evaluate(list(fdp, nd))

The variable bh_methods is defined in the Methods section below and corresponds to the BH procedure for four different values of $$q$$.

We begin by looking at the results when $$\rho=0$$ (i.e., independent tests).

sim %>%
subset_simulation(rho == 0) %>%
tabulate_eval(metric_name = "fdp", output_type = "html",
format_args = list(digits = 1, nsmall = 2))
A comparison of Mean false discovery proportion (averaged over 100 replicates).
BH (q = 0.05) BH (q = 0.1) BH (q = 0.2)
pi0 = 0.8, rho = 0 0.04 (0.01) 0.08 (0.02) 0.17 (0.02)
pi0 = 1, rho = 0 0.04 (0.02) 0.08 (0.03) 0.25 (0.04)

It appears that the BH procedure does control the FDR at each stated $$q$$ value. However, we also see that when $$\pi_0$$ is less than 1, it tends to be more conservative. Indeed, Benjamini and Hochberg show that the FDR of BH does not exceed $$\pi_0q$$.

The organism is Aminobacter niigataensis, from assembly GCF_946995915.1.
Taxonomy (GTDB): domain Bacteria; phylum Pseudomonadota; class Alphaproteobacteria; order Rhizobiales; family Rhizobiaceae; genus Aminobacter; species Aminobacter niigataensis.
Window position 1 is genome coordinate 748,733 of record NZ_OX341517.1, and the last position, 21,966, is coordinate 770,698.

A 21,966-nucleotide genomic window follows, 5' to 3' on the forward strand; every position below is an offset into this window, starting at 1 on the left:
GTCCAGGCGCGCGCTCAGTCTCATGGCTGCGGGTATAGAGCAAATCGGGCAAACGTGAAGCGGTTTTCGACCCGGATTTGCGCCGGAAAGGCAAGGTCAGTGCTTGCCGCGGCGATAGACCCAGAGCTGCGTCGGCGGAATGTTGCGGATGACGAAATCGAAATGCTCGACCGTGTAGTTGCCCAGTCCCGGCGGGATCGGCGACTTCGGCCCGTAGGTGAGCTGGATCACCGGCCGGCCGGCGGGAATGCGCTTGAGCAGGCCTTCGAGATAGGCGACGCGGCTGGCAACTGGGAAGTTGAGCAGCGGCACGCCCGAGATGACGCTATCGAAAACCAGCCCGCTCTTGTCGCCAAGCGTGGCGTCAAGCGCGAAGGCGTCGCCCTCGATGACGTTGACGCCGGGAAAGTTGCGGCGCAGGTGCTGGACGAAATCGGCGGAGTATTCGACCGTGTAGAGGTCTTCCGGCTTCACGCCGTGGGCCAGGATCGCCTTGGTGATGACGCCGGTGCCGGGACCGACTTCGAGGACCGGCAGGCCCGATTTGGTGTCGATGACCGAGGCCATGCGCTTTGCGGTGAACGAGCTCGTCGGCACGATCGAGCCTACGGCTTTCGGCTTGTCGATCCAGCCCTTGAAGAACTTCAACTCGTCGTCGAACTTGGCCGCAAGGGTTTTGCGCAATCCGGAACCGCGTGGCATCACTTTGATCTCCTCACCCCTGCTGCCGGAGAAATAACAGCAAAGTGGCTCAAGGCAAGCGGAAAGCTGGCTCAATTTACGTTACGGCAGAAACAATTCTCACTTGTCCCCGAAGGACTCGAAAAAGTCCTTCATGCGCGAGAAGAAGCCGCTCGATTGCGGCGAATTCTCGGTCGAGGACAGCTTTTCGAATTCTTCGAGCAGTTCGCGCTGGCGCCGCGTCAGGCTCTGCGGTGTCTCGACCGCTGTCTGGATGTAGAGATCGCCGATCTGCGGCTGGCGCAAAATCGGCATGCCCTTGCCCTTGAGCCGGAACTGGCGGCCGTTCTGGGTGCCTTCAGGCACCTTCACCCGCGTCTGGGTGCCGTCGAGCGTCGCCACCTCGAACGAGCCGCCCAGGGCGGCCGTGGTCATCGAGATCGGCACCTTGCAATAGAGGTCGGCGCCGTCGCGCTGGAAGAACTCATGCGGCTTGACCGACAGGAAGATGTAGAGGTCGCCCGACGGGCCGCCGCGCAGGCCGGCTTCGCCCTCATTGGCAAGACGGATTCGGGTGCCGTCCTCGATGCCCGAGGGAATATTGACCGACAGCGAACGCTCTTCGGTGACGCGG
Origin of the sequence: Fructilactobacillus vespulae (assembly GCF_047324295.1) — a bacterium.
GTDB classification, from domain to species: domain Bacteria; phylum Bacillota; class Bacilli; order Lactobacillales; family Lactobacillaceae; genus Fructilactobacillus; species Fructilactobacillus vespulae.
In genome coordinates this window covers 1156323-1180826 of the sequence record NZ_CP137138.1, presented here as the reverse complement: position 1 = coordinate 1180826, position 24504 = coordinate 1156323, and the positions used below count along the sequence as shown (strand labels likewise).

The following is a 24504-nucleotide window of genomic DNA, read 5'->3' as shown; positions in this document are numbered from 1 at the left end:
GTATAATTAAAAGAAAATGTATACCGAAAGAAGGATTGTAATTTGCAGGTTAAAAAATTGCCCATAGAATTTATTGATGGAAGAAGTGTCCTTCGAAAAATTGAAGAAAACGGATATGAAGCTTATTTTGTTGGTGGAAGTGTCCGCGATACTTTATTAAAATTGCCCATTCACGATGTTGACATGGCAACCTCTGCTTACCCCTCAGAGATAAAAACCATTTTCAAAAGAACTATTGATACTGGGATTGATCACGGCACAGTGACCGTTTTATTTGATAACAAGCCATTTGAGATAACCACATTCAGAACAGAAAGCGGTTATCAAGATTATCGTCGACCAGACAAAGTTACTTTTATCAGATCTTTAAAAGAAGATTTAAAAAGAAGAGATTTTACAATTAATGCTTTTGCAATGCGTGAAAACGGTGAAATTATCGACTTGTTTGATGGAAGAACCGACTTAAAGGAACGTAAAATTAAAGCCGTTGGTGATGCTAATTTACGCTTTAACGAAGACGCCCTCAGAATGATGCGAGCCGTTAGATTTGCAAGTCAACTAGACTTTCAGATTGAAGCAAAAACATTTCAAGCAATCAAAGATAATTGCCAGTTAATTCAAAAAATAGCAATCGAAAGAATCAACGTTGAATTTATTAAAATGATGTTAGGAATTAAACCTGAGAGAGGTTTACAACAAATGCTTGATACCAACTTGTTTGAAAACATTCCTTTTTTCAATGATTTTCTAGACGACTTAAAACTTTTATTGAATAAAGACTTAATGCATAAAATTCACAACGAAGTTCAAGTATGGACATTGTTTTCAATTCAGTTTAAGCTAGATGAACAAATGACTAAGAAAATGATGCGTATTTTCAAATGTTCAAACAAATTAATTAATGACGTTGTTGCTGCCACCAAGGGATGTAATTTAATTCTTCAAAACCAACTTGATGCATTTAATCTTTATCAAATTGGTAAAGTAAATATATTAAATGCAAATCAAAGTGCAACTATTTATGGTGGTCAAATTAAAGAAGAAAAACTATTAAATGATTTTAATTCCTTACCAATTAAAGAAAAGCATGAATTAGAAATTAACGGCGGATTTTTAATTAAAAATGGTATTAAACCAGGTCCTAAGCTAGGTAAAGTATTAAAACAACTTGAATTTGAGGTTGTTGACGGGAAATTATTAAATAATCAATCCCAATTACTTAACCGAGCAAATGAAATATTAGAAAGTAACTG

We might like to increase the number of simulations.

Suppose we return to this simulation several days later and wish to double the number of random draws used. In the above code, we had 100 draws, which were simulated in 4 chunks of 25 draws each. The simulator allows us to add to a simulation without requiring us to re-run parts of the simulation that have already been run.

If we had closed the R session without saving the image[^]: for the sake of reproducibility, I like to always start with a fresh workspace, so I can be sure that my functions aren’t calling a global variable that I have forgotten about), we can open a new one in the directory that has the files directory in it. We start by loading sim, which is the Simulation object (containing all the necessary pointers to saved files). Loading sim is fast because it only loads the file locations, not the files themselves.

sim <- load_simulation("fdr")